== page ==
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Bill Bradleys article on the dirty dozen contracts [The Dozen Rip-Offs, December 1420] does an excellent job of exposing the real damage done to the states energy policy and consumer rates by Governor Gray Davis hasty embrace of long-term obligations that perpetuate our addiction to natural gas. These contracts must be renegotiated to remove the long-term stranglehold on consumer rates and facilitate the rapid expansion of renewable energy in California.
I must, however, take issue with Bradleys explanation of recent events relating to the bailout of Southern California Edison. Bradley incorrectly states that the settlement deal crafted by the California Public Utilities Commission would cost several billion less than the bill Davis failed to get through the Legislature. In fact, the Legislature considered (and ultimately rejected as too favorable to Edison) a total ratepayer-funded bailout in the range of $2.5 to $2.9 billion. By contrast, the PUC accepted a deal that would guarantee Edison no less than $3.3 billion. Had the PUCs more generous package been before the Legislature, it would have been soundly rejected as excessive.
When Southern California consumers notice that their electric bills are not coming down over the next few years, despite lower power prices across the West, they can blame the governor and his PUC for circumventing the Legislature and making a rich deal intended to protect Southern California Edisons shareholders by forcing ratepayers to pick up the very expensive tab for the failure of deregulation. Once again, consumers have become the insurers of last resort for public-policy failures.
Matthew Freedman, staff attorney
The Utility Reform Network
Re: Whos Bin Smokin What? [Dissonance, December 2127]. There is a fundamental conflict between a U.S. imperial policy that requires the continuation of authoritarian regimes in the Middle East and South Asia, and the understandable desire of the worlds people to be free from fear of future 9/11s. The language pro-war left-liberals are using comparing premodern religious radicalism to historic fascism seems designed to cut off all debate in favor of an imaginary rerun of World War II. If the negative moral category of Islamo-fascism allows us to connect all the terrorists from Casablanca to Manila, then the only thing delaying the creation of a free-fire zone for U.S. military operations over half the globe is fitting pretexts. What makes the situation even more threatening is that the Bush administrations formulation of a foreverwar against an elastically defined global terrorism is far broader than the more limited conflict that some left-liberals want to fight against fascism. Marc Cooper, Christopher Hitchens and others already seem to be more than halfway down this slippery slope of support for an open-ended war the U.S. and its rent-a-coalition partners have only just begun.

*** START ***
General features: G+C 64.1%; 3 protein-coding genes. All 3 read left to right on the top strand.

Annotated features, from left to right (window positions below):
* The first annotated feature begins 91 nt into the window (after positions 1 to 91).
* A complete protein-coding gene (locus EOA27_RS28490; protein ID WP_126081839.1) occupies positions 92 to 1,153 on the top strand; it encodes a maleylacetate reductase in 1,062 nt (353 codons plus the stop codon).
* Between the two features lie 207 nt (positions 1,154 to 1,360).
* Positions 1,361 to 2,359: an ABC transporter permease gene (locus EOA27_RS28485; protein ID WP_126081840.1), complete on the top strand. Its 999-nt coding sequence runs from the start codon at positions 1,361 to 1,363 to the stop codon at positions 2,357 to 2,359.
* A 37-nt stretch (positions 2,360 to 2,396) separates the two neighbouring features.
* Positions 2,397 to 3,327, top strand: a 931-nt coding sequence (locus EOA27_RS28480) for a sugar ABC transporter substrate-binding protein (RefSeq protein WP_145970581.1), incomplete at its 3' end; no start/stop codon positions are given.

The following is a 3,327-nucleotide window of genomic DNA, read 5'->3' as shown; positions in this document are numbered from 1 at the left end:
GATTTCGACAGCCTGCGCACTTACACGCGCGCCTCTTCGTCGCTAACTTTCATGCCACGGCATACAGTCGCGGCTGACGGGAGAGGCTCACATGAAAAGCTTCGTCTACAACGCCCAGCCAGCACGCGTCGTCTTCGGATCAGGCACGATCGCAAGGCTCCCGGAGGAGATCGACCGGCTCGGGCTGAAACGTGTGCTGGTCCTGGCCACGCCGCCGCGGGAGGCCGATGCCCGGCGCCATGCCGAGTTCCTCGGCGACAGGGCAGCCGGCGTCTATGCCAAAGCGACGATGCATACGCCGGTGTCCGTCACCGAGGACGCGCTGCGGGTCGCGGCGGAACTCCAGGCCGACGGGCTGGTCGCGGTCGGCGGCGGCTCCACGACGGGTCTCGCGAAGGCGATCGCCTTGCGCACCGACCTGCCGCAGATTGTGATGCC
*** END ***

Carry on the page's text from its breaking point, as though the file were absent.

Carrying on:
The ultimate weakness of violence is that it is a descending spiral, begetting the very thing it seeks to destroy. Instead of diminishing evil, it multiplies it. Dr. Martin Luther King Jr.s words may be the best antidote to the confusion sown by Marc Coopers diatribe against the anti-war movement and on behalf of the basic justice of the U.S. military response. As usual, Cooper sets up an idiotic left-wing straw man to knock down. I have never heard any peacenik suggest that Osama bin Laden is poor or oppressed, or that he or Mullah Omar, for that matter gives a hoot about the poor and oppressed. Rather, the argument has been made that such power-seeking figures like fascists generally, whether of the religious or the secular type are able to harness and exploit the rage and frustration of those who do have legitimate grievances. Were the U.S. government to spend on international justice and constructive aid the amount it happily spends on bombs, the conditions that breed recruits for terrorism could be turned around.